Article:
Page:Popular Science Monthly Volume 53.djvu/355

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planted, as a wide knowledge and a deeper love show such changes to be wise. But every detail of method has the one purpose, and this never changes—the unfolding and the perfecting of human nature. It is the search for human power through the perfecting of the human organism.


WOODPECKERS as a class form one of the most striking and easily distinguished groups of birds, the entire family conforming to a certain type to a remarkable degree. Probably each of the three hundred species could be safely described as a vigorous, muscular, heavy-bodied bird, with long wings, close-fitting plumage, and a strong, stiletto-shaped beak. Their legs and feet, like those of the parrots, cuckoos, etc., formerly placed in the same order, are short and stout, with the outer toe turned backward parallel with the hind toe as an aid in climbing. In certain species, however, this outer toe is entirely wanting.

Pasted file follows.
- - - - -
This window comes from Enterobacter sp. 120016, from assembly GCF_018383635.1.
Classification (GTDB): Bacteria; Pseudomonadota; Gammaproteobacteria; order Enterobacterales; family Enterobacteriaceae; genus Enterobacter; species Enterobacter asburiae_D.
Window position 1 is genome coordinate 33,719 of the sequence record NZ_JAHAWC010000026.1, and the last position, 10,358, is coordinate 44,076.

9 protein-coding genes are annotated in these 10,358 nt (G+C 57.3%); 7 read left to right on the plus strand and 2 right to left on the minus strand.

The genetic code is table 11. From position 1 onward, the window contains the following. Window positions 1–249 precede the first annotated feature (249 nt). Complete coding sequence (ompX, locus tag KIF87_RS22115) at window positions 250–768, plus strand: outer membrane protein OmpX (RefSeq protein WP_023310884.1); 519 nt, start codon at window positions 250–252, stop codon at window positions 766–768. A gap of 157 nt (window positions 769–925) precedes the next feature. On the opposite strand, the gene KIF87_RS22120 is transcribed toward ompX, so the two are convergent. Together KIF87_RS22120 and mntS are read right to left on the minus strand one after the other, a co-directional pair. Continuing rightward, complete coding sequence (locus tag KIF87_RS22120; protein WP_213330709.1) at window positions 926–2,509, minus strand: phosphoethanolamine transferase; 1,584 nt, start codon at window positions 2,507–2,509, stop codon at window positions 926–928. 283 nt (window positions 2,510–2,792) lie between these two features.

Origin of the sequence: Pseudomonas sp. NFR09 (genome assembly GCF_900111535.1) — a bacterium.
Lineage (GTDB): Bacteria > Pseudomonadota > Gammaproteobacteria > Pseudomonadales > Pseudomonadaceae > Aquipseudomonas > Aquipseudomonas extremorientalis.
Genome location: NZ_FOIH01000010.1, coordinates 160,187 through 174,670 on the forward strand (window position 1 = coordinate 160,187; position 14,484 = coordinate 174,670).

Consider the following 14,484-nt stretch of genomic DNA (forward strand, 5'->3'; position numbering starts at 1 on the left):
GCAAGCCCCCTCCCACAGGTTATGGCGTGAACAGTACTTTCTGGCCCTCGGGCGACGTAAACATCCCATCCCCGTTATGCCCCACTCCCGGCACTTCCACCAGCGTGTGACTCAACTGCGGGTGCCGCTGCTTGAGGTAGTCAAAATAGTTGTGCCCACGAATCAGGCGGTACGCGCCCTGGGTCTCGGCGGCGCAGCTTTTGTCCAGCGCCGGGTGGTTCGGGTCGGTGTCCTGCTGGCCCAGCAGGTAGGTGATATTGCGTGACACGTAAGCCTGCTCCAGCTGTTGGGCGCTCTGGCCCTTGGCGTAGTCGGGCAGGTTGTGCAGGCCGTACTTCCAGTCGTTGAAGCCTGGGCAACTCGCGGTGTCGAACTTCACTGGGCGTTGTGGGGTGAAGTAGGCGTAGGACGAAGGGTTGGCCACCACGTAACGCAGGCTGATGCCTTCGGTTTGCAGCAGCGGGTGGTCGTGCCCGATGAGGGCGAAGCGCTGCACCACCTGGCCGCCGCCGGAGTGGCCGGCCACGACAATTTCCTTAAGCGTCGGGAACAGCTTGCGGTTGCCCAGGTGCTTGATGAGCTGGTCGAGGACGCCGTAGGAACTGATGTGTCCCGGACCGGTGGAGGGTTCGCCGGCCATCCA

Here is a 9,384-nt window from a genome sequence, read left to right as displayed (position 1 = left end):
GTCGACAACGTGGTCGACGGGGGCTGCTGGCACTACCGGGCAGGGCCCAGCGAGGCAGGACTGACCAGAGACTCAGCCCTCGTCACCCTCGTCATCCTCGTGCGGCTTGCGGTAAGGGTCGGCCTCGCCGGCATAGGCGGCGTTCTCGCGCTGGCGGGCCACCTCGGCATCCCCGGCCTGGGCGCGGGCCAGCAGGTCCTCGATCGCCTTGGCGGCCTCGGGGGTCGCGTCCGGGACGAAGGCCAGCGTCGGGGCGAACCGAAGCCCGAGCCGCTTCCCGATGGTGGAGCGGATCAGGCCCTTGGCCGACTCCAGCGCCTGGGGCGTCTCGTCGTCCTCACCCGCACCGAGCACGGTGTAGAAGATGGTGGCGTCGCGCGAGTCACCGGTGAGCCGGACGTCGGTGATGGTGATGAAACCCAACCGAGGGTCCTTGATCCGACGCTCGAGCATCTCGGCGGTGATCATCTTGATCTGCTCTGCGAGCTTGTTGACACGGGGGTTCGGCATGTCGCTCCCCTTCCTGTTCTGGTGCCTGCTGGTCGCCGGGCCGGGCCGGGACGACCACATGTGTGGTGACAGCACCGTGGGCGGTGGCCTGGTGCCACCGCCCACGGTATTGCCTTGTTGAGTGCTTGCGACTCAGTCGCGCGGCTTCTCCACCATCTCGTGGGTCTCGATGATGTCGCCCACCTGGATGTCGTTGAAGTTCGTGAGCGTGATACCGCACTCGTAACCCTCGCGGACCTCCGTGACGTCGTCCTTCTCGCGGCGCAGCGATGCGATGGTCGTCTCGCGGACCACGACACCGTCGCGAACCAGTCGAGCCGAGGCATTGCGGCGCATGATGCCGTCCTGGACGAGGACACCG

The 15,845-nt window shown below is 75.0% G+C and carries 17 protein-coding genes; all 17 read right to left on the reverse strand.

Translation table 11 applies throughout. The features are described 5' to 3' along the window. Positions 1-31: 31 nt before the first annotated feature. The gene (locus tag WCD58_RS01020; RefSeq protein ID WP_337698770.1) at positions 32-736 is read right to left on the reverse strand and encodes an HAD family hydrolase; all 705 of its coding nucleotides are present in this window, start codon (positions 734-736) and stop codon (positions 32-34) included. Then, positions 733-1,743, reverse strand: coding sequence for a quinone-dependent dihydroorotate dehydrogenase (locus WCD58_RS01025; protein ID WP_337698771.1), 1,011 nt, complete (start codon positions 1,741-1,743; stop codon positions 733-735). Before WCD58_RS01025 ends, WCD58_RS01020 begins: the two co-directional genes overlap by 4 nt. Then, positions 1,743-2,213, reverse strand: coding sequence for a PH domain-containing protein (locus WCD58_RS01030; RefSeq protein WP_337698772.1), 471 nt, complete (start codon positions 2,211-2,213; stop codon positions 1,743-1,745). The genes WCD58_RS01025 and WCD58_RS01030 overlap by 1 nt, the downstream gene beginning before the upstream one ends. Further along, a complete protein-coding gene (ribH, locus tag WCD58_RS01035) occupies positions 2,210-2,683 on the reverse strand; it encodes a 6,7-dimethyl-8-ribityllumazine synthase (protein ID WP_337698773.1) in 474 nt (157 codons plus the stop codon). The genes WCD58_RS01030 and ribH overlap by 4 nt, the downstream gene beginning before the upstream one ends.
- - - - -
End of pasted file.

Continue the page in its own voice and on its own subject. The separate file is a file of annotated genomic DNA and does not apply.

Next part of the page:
Their peculiar method of gaining a livelihood has developed a tongue perfectly adapted to their requirements; it is pointed and barbed at the tip for securing the larger insects, and is kept constantly coated with a mucous substance to which the smaller ones adhere. At the back of the mouth it divides, and passing each side of the neck at the base of the skull is carried up over the top of the head, where the two portions join and are inserted in the right nostril. In the common hairy woodpecker, and possibly some others, it curves downward, and is wound about the bony case which protects the right eye, the latter projecting more than the left for its accommodation. This double bow enables the bird to shoot forward and contract the barbed tip with wonderful velocity, while the mucus is applied each time from two large glands at each side of the throat.

In the autumn, when the last generation of aphides spreads itself over every leaf and twig in the forest, woodpeckers may frequently be seen engaged to all appearances in licking up these diminutive insects from their resting places, their long tongues giving them a decided advantage over other birds in this pursuit, for woodpeckers are not the only birds that find aphides palatable in spite of their small size—not only the warblers, but purple finches and others, generally supposed to be fruit-eaters, apparently depending to a certain extent on this delicate fare.

The family colors are black and white and red in sharply contrasting patterns, though some members of the group that have